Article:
Love Letters | Theater Critic's Choice | Chicago Reader

Love Letters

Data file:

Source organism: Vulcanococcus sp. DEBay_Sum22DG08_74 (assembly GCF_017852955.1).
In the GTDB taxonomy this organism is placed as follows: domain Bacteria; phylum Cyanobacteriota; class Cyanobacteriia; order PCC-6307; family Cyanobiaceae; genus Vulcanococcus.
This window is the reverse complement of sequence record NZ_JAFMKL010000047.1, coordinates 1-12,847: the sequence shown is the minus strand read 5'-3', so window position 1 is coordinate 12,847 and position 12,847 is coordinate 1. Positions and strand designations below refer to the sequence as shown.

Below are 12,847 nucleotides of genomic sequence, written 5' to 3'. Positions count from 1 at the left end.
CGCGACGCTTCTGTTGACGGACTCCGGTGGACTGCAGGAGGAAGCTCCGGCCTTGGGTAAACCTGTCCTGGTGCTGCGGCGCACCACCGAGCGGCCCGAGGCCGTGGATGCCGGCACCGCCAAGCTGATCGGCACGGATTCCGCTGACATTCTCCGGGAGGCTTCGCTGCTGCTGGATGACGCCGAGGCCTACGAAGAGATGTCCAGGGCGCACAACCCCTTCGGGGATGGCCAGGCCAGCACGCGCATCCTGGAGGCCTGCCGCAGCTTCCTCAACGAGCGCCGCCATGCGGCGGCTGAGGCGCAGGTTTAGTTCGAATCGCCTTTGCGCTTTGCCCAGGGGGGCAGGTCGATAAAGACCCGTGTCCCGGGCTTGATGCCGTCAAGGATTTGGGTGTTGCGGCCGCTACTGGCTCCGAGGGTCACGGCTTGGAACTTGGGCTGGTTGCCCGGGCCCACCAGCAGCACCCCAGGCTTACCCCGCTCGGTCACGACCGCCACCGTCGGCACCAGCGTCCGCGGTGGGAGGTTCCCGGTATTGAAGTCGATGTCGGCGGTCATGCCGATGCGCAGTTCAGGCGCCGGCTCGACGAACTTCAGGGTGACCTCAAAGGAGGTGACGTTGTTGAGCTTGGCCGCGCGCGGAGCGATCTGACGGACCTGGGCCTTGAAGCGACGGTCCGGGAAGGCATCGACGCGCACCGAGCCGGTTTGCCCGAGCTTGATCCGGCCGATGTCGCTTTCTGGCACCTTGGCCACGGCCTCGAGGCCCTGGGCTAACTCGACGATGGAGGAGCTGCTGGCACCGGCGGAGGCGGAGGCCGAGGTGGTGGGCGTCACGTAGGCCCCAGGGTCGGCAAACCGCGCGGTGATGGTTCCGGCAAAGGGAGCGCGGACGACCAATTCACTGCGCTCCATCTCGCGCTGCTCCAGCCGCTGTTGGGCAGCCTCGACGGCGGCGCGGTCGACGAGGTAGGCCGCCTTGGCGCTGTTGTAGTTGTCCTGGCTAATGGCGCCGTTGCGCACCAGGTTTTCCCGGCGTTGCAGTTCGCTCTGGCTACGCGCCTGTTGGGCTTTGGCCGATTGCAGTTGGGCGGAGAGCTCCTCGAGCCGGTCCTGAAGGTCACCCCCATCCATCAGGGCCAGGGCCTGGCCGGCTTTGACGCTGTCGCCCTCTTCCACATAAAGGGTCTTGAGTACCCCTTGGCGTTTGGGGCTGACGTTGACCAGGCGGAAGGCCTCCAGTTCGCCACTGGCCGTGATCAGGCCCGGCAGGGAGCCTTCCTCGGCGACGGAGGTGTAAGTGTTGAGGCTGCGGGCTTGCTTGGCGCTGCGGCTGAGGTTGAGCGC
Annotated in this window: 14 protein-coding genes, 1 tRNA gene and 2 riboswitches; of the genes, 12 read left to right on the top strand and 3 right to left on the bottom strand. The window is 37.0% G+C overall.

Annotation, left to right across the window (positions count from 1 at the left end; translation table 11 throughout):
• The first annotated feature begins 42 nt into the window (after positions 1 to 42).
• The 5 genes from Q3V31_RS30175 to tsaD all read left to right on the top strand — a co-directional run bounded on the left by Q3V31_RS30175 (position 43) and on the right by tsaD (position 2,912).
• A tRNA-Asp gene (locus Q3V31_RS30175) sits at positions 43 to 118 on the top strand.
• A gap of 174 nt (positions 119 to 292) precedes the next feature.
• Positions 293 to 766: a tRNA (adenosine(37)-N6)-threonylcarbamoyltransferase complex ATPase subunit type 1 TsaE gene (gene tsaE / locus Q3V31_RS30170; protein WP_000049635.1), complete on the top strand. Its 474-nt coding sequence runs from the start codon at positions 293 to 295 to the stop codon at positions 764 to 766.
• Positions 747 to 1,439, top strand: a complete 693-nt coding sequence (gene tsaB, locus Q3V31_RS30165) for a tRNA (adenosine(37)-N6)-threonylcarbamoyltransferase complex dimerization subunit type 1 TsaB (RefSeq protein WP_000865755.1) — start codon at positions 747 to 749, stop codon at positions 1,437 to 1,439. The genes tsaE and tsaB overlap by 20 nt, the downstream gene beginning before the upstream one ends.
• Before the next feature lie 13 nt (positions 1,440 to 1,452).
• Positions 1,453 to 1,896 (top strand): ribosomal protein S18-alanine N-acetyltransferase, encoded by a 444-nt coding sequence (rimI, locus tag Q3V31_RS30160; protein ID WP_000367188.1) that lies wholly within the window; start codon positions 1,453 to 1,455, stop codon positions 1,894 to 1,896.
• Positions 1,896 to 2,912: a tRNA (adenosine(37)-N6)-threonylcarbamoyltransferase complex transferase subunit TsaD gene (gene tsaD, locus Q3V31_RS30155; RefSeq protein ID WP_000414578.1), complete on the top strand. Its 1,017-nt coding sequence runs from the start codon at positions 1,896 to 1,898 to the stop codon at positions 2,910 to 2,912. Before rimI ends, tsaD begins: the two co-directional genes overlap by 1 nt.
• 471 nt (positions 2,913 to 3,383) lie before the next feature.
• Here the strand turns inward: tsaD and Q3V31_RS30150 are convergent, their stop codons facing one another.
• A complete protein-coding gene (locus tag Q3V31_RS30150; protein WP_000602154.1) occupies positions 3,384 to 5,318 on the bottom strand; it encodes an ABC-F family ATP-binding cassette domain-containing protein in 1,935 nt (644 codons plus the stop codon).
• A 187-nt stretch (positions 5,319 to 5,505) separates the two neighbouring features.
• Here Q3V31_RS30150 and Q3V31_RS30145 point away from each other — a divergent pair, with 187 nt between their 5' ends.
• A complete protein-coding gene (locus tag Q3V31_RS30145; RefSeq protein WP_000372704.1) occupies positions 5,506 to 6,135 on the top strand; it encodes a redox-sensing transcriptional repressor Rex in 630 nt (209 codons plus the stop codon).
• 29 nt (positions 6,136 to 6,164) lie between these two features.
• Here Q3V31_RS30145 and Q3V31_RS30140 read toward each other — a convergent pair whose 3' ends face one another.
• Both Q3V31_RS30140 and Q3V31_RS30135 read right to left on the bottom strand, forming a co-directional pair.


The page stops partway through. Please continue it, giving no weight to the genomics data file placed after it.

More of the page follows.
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Charlton Heston may have performed plenty of schlocky larger-than-life roles in Hollywood--Ben-Hur, Moses, John the Baptist--and may be best known these days as a rifle-raising NRA spokesman. But none of this has impaired his ability as an actor. From the moment he walks onstage in this touring production of A.R. Gurney's Love Letters, remarkably fit and energetic for 76, he takes command of the room. And he finds hidden depths, moments of pathos, flashes of insight in Gurney's flyweight play about two friends who spend their lives writing to each other. Heston plays a typical Gurney male--white, Anglo-Saxon, emotionally repressed--and plays him to the hilt. Still, we see glimmers of the man who hurts and grieves beneath his carefully tailored three-piece armor. I'm sure it helps Heston's performance to be paired with his wife of 56 years, Lydia Clarke Heston, who plays his unstable artist correspondent: the two perform together with remarkable ease and chemistry. But it's also true that Heston can communicate more by clearing his throat or squinting than many performers do with long speeches or elaborate body language. I once heard someone say that the measure of an actor is whether he's able to overcome a weak script. By this standard, Heston is a master: in his hands Love Letters is a rich, moving experience. Chicago Center for the Performing Arts, 777 N. Green, 312-327-2000. Through September 23: Thursdays, 7:30 PM; Fridays, 8 PM; Saturdays, 5 and 9 PM; Sundays, 2 PM. $55-$65.


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